You also don’t have to lower all your rates on all your channels. You can keep the higher rates online, while actively pursuing negotiated rates directly with potential customers.

TIP #4

Pay attention to the market

Watch the hotels around you that are similar to yours. We call this your competitor set, or Compset. Make sure that your rates are in line with your competitors because potential guests are certainly making that calculation.

You can definitely offer a higher or lower rate depending on a multitude of factors, including the uniqueness of rooms in your property, the amenities you offer, the quality of service, and so on.

However, your rates must be in line with the perceived value of your rooms as compared to your competitors. If your rates are too high, your rooms won’t sell. If your rates are too low, you will be leaving money at the table.

TIP #5

Know what your break even costs are

You can make smarter rate decisions when you know what are the costs to operate each room. What are the expenses incurred such as cleaning, cable, electricity, supplies, light bulb replacement etc.

If it costs you $60 to rent a room for a night then you know you should never sell below that. And on the other hand, you’d also know that reducing rates from $100 to $80 would still give you a healthy profit.

Investing on high quality equipment, furniture and supplies can help lower your break even costs. The higher quality usually means less maintenance expenses, which leads to lower total costs over the lifetime of the item.

Another way this helps is by making your break even costs more consistent across many months. If you constantly need to repair or replace equipment and furniture, you’d have a harder time figuring out your true breakeven costs.

TIP #6

Track and update daily (sometimes several times a day)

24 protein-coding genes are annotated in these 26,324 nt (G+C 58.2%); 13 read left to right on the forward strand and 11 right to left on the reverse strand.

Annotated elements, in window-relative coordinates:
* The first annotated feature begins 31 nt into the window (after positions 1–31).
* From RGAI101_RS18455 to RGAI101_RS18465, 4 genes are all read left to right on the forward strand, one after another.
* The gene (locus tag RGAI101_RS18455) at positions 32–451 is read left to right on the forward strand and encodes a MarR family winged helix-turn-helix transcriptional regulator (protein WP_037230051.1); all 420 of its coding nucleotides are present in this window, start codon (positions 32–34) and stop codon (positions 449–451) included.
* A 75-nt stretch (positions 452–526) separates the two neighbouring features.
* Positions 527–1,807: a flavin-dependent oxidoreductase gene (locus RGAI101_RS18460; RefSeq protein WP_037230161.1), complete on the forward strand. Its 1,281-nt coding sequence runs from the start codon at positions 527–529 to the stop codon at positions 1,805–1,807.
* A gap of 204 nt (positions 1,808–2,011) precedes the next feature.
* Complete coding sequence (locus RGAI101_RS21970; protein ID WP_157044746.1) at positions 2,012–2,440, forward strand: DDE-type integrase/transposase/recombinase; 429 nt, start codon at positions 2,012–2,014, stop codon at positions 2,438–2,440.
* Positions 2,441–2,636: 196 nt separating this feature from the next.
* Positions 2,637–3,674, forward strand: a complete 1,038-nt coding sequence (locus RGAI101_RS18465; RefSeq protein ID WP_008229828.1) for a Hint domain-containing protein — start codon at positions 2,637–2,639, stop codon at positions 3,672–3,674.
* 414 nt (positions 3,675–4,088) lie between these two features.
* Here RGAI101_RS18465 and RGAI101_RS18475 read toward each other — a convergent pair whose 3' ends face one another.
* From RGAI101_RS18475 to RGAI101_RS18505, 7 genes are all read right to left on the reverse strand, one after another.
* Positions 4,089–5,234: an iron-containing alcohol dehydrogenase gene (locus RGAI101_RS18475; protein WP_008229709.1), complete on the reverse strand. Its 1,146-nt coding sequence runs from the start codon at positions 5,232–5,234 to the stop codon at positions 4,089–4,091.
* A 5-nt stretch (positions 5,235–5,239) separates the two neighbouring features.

At its core, RM is about optimizing room supply and prices to meet continuously-changing demand. For most hotels, these three are always changing —daily. Hence the need to be nimble and be ready to make frequent adjustments. Otherwise, you will miss out on most opportunities.

Say your hotel is currently booked at 40% occupancy for tomorrow. And so are most of the other hotels in the area. Then a group booking blocked out 20% of the remaining rooms.

Other would-be guests see this and decide to make a booking before it’s too late. This then precipitated other guests to proceed with their own reservations. Eventually, all the hotels in the neighborhood jumped to 90% occupancy for the following day.

If you were tracking these daily developments, you could have adjusted prices to meet the surging demand, or converted room packages to require upsells and other promotions.

The diagram below illustrates the scenario. By adjusting the rates at the right time, the hotel is able to achieve a much higher total revenue.

The guests would be happy to get the booking and you would have gained more earnings for the same rooms.

The best revenue managers are those that can tune prices and adjust supply rapidly and frequently. Setting one rate and leaving it is the worse thing you can do for your property.

Answer to puzzle

D - None of the above. It would depend on the ADR and number of rooms.

For example, say we have 10 rooms, an ADR of $100 and an occupancy rate of 100%. This gives us a revenue of $1,000 for the night.

If we are to raise ADR by 10% to $110, at the very least we want the revenue to stay the same or greater than 1,000.

To get the lowest occupancy we can handle, divide revenue by (ADR * number of rooms).

So 1,000 divided by (110*10) = 0.9091

This is the lowest occupancy we can handle, which shows a decrease of 9.09%.